Despite my opposition to psychohistory and whatever its real-world analogues might be, I value Foundation for the kind of challenges its core ideas provoke and the kind of science fiction that it represents. Philip K Dick once defined science fiction as describing worlds that are “possible under the right circumstances,” and having this new world be based on a transformation or dislocation of our current world in such a way that a new society is revealed. Thus “the true protagonist of an sf story or novel is an idea and not a person” (here Dick cites Willis McNelly, an English professor at California State University, Fullerton).[2]  This is what I love about science fiction, but also in my mind what makes it profoundly sociological. At its best, it prompts you to rethink what you know about the world, and what could be.

Ijlal Naqvi is Assistant Professor of Sociology at Singapore Management University.

Footnotes

[1] For some reason I don’t understand, he and everyone on Terminus refers to psychohistory as psychology.

[2] Dick’s definition of science fiction comes from a letter which forms the preface to The Collected Stories of Philip K. Dick, Vol. 1. The relevant sections can be read here:https://biblioklept.org/2017/09/19/the-shock-of-dysrecognition-philip-k-dick-defines-science-fiction/ Apologies – I couldn’t track down the McNelly reference.

References

Asimov, Isaac. 1991[1951]. Foundation. New York: Bantam Books.

Calhoun, Craig. 2011. “The Public Mission of the Research University.” In Diane Rhoten and Craig Calhoun eds. Knowledge Matters: The Public Mission of the Research University. New York: Columbia University Press. pp. 1-33.

Giddens, Anthony. 1984. The Constitution of Society. University of California Press.

Gorski, Philip S. 2016. “The matter of emergence: Material artifacts and social structure.” Qualitative Sociology 39:211-215.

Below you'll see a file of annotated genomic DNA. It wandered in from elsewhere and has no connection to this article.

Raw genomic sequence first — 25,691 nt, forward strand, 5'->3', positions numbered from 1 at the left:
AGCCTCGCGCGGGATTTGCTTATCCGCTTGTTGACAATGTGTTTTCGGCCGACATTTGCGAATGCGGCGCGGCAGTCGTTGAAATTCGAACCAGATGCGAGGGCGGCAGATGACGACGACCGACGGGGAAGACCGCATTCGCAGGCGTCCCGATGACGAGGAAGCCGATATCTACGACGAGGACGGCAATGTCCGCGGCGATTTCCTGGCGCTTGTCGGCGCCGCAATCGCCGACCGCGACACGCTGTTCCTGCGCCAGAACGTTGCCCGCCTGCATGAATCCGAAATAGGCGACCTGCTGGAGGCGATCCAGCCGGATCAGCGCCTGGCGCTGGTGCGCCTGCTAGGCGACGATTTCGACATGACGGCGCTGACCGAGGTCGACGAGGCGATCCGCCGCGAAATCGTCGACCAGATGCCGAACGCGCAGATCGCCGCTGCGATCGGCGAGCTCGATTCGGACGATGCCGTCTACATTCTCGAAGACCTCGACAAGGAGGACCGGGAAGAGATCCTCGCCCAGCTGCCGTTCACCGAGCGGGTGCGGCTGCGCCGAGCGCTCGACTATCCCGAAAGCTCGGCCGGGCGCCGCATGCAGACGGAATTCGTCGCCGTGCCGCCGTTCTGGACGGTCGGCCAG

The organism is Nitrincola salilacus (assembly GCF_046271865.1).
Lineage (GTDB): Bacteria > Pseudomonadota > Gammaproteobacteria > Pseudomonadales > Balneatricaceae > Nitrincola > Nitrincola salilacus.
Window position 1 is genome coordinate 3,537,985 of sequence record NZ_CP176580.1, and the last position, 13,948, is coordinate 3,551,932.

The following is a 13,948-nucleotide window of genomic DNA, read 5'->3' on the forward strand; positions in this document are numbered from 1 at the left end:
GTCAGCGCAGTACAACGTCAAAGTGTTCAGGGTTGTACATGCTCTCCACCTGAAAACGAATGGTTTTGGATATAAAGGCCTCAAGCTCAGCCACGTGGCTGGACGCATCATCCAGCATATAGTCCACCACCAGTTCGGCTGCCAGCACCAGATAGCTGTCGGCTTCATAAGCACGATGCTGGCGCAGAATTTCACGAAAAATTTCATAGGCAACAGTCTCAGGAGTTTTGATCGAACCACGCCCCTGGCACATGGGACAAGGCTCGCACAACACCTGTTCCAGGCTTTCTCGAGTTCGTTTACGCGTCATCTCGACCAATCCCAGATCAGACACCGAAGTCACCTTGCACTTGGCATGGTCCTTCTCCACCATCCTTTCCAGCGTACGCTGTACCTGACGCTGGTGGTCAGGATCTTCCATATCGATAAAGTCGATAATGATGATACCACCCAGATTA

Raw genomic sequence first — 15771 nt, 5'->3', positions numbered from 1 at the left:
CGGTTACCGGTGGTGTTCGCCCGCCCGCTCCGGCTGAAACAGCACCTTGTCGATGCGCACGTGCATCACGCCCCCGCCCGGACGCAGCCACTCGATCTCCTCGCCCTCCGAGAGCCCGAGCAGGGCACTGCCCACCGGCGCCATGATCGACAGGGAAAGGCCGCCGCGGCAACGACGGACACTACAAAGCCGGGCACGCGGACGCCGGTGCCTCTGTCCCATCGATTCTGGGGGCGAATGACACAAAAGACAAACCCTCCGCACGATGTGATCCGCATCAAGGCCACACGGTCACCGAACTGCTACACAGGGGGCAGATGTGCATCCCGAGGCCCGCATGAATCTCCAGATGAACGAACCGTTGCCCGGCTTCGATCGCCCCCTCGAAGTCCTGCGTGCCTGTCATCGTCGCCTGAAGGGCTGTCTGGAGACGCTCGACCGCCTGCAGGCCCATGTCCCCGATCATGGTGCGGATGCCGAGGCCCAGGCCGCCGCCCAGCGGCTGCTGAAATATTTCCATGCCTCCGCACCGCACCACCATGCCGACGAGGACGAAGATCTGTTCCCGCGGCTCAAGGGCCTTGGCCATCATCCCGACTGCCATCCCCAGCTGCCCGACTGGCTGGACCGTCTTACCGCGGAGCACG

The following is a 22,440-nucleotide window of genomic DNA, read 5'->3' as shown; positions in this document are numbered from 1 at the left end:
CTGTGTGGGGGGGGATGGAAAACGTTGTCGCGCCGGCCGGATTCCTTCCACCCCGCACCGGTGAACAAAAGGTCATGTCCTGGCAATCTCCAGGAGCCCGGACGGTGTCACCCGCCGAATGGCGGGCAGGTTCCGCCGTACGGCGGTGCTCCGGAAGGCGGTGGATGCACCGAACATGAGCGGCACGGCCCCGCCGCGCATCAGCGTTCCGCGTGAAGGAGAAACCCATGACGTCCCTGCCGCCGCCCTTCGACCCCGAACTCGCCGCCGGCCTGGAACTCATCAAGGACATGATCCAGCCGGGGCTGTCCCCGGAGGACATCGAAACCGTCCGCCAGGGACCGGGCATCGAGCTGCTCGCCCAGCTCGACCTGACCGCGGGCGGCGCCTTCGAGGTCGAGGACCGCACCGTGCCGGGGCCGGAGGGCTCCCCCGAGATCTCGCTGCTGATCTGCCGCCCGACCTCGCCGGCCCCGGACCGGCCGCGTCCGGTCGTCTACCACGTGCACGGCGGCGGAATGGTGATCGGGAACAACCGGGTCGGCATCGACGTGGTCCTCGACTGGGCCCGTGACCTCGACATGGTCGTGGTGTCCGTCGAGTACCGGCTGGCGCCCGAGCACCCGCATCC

Healy, Kieran. 2017. “Fuck nuance.” Sociological Theory 35:118-127.

Padgett, John Frederick and Walter W. Powell. 2012. The emergence of organizations and markets. Princeton: Princeton University Press.

 

Author: Dan Hirschman

I am a sociologist interested in the use of numbers in organizations, markets, and policy. For more info, see here.

4 thoughts on “there is no psychohistory, and there never will be”

  1. Right on Ijlal!
    Kudos for citing Healy especially… that warms the heart. On the normative rotten core, I’d also invoke the alternate formulation of Kant’s categorical imperative, to “Act in such a way that you treat humanity, whether in your own person or in the person of any other, never merely as a means to an end, but always at the same time as an end.”

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  2. Wonderful essay. The trilogy was the first SF series I ever read. That being said, we must remember that the true weakness of Psychohistory is revealed in the series that further developed the themes and ideas of the original trilogy: the success of The Plan depends upon the mind control powers of the Second Foundation.

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  3. Check out “The Psychohistorical Crisis” by Donald Kingsbury, which addresses the ethical issues here raised. It is set in the Galaxy, a thousand years later, with the psychohistorians firmly in control, but a crisis brews and peaks, about access to psychohistory. Multiple actors seek the secret; some eventually succeed; consequently chaos looms. Meanwhile a rogue psychohistorian invents a new version of psychohistory which takes Seldon’s Paradox into account; his is a softened version, not about exact prediction and control, but instead about negotiation and planning. At one point he gives a firey lecture accusing the secretive old guard of selfishness. By story’s end he confronts the old guard, challenges them to dueling predictions, and wins the argument.